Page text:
Ann Arbor – Mel Pearson was back at work in his Yost Arena office Thursday morning after returning from a coaches’ convention in Florida.

Pearson has a lot to feel good about after leading Michigan to the Frozen Four in his first year as head coach, something he grew accustomed to while working as an assistant for 23 years under the legendary Red Berenson, helping the Wolverines earn national championships in 1996 and 1998, before taking over at his alma mater, Michigan Tech, in 2011.

Pearson turned Tech’s program around, guiding the Huskies to a pair of NCAA tournament appearances in his final three years in Houghton before moving back to Ann Arbor last April.

“I feel like I never left,” Pearson told The Detroit News.

He added about his first UM team: “I thought we’d be good defensively, but I was worried about the scoring, and we ended up sixth in the country in scoring and that was without Will Lockwood for a half a year.

“It was a fun year, one of the most enjoyable years I’ve had. I wouldn’t have said that in late December or early January because there was a lot of heavy lifting and pushing and prodding. I thought our staff did a great job.

“You have to look at the seniors. They were a good group of guys. They might not have been the most talented group of seniors that Michigan has ever had, but as far as what they’ve contributed and how they handled the team, they did a great job. We always have exit interviews and the things they talked about, almost to a guy, is just how close this team was. This group was close and that was important. If you really respect a guy and like him you’re going to battle hard for him.”

Michigan was 8-10-2 during the first half of the season, but then went on a 14-4-1 run to advance to the Frozen Four before a national semifinal loss to Notre Dame, an impressive turnaround from the previous year (13-19-3, 6-12-2 Big Ten).

Now the Wolverines lose their top line of Tony Calderone, Cooper Marody and Dexter Dancs, but they have a lot back.

Forwards Lockwood and Jake Slaker return, along with freshman center Josh Norris, who was taken in the first round by the San Jose Sharks in last year’s draft. Lockwood had shoulder surgery in January after suffering an injury in the world junior championships.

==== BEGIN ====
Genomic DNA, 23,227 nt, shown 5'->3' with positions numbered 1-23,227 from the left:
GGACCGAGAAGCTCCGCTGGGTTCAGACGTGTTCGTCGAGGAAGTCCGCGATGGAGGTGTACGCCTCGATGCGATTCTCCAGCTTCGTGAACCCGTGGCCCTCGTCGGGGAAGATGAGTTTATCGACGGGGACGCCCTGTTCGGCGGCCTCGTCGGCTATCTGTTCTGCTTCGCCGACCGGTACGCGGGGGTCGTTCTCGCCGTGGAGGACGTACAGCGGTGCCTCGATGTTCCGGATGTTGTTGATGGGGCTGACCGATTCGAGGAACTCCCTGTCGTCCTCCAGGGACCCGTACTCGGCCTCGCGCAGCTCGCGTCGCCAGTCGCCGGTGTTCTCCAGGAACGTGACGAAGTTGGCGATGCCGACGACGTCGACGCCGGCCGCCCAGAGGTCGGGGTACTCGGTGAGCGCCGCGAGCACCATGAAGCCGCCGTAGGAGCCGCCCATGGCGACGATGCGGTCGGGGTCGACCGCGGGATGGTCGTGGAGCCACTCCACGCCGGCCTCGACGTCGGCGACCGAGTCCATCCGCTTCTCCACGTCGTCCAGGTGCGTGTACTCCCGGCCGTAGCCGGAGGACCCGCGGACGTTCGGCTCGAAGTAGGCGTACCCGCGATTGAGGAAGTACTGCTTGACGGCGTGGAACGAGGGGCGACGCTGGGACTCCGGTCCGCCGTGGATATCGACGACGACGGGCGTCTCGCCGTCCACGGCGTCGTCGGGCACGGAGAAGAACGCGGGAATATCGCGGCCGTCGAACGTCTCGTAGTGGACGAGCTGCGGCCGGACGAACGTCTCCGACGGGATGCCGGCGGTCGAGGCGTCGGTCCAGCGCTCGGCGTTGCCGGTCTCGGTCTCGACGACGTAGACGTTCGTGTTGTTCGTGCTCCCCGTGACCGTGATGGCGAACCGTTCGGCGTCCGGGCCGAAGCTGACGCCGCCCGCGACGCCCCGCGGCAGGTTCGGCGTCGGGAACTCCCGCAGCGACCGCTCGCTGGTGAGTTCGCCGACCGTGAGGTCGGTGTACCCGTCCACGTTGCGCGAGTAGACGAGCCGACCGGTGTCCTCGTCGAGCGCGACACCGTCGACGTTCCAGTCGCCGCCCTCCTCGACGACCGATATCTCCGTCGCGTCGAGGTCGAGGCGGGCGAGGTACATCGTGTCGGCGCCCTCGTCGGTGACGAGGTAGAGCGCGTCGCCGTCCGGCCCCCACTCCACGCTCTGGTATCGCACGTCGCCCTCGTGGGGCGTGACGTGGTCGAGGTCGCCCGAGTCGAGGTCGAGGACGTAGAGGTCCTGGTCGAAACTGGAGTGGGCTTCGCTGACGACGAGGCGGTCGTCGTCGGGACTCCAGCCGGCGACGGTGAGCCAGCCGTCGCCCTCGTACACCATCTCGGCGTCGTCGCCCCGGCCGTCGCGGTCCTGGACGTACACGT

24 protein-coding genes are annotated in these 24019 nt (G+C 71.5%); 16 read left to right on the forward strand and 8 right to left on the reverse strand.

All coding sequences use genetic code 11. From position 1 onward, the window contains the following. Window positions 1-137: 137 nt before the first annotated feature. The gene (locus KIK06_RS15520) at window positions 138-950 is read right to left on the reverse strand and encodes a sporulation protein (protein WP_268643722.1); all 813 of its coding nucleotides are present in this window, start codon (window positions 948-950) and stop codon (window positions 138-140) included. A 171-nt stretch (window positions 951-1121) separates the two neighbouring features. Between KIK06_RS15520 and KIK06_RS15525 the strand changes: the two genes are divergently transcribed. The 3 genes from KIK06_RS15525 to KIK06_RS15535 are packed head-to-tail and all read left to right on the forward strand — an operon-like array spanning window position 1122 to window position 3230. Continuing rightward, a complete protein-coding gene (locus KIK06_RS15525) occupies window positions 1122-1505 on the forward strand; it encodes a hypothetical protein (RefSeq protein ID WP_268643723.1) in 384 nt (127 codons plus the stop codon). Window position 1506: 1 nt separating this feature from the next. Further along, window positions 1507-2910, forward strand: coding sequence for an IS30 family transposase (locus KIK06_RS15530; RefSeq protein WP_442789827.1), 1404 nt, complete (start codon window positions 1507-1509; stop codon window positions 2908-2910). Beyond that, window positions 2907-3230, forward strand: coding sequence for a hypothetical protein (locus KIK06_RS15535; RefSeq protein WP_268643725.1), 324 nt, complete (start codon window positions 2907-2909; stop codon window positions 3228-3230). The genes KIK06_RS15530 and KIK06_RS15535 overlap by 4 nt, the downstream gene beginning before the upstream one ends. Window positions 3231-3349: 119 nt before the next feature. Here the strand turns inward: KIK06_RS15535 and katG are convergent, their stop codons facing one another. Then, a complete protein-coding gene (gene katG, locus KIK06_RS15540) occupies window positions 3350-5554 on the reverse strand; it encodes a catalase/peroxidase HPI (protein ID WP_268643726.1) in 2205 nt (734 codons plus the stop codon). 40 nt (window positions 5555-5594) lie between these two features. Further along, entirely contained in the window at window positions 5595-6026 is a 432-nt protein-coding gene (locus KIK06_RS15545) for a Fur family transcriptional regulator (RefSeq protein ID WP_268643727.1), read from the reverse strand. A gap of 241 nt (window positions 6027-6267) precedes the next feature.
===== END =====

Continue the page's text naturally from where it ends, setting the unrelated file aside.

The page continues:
“Lockwood might be our most dynamic skilled player and he’s anxious to get back,” Pearson said. “Josh Norris will be a real key guy. I thought he had a solid freshman season, put him in a lot of situations and gave him a ton of ice time. He’s got to step up.”

The Wolverines also will add a talented player in forward Luke Morgan of Brighton, who sat out last year after transferring from Lake Superior State.

But, the big question is: Will freshman defenseman Quinn Hughes return or go pro?

“At this point he’s staying, but right now he’s over at the world championships, rooming with Dylan Larkin, and Jeff Blashill is coaching that team,” said Pearson of Hughes. “He’ll have some moments. He’s playing NHL players now and if he does well teams could say this guy’s ready to play in the NHL. Dylan played in that after his freshman year (at Michigan), played well and Detroit signed him.

“I want to see him play well, but even if he plays well there’s still some things he can get better at. He’s still a kid. It’s a man’s world in the NHL.”

And if Hughes comes back, it’s possible his younger brother Jack would join him at Michigan. Jack, who turns 17 May 14, plays for the U.S. National Development program and is expected to be the No. 1 pick in the 2019 NHL Draft.

Jack Hughes is currently a junior, but could reclassify and join Michigan’s program this fall, the same way players have accelerated their high school education in past years, including Mike Cammalleri nearly 20 years ago.

Pearson feels good about Michigan’s future with or without Jack Hughes.

Michigan’s recruiting class includes 6-2, 200-pound defenseman Bode Wilde of the U.S. National Development program, forward Jack Randl of Omaha of the USHL, and center Jimmy Lambert of the BCHL.

“We look good on paper (for next season), now we have to go out and play,” Pearson said. “And, Hayden Lavigne has to take another step.”

Lavigne had a strong second half to his sophomore season, earning the No. 1 goaltending job to help the Wolverines make their run, finishing with an 18-11-3 record with a 2.81 goals-against average and a .908 save percentage.